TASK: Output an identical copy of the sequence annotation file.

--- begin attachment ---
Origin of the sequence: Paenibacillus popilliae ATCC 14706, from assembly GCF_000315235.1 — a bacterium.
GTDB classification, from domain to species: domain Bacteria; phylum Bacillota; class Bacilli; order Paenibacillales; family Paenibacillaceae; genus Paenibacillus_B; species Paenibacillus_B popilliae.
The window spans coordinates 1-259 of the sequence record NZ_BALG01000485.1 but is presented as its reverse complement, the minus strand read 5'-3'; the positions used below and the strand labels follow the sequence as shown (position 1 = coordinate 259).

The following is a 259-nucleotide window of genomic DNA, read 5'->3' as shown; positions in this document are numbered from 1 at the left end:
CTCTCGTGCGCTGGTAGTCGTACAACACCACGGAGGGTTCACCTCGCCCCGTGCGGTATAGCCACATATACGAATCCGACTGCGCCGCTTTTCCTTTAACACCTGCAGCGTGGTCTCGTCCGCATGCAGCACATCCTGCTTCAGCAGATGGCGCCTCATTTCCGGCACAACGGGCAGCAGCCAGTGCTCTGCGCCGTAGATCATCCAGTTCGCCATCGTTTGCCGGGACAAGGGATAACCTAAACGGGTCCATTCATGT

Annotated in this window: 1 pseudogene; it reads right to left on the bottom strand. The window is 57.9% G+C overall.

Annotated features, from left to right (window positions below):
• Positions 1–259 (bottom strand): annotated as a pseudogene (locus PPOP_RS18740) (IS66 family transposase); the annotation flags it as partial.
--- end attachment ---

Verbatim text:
Origin of the sequence: Paenibacillus popilliae ATCC 14706, from assembly GCF_000315235.1 — a bacterium.
GTDB classification, from domain to species: domain Bacteria; phylum Bacillota; class Bacilli; order Paenibacillales; family Paenibacillaceae; genus Paenibacillus_B; species Paenibacillus_B popilliae.
The window spans coordinates 1-259 of the sequence record NZ_BALG01000485.1 but is presented as its reverse complement, the minus strand read 5'-3'; the positions used below and the strand labels follow the sequence as shown (position 1 = coordinate 259).

The following is a 259-nucleotide window of genomic DNA, read 5'->3' as shown; positions in this document are numbered from 1 at the left end:
CTCTCGTGCGCTGGTAGTCGTACAACACCACGGAGGGTTCACCTCGCCCCGTGCGGTATAGCCACATATACGAATCCGACTGCGCCGCTTTTCCTTTAACACCTGCAGCGTGGTCTCGTCCGCATGCAGCACATCCTGCTTCAGCAGATGGCGCCTCATTTCCGGCACAACGGGCAGCAGCCAGTGCTCTGCGCCGTAGATCATCCAGTTCGCCATCGTTTGCCGGGACAAGGGATAACCTAAACGGGTCCATTCATGT

Annotated in this window: 1 pseudogene; it reads right to left on the bottom strand. The window is 57.9% G+C overall.

Annotated features, from left to right (window positions below):
• Positions 1–259 (bottom strand): annotated as a pseudogene (locus PPOP_RS18740) (IS66 family transposase); the annotation flags it as partial.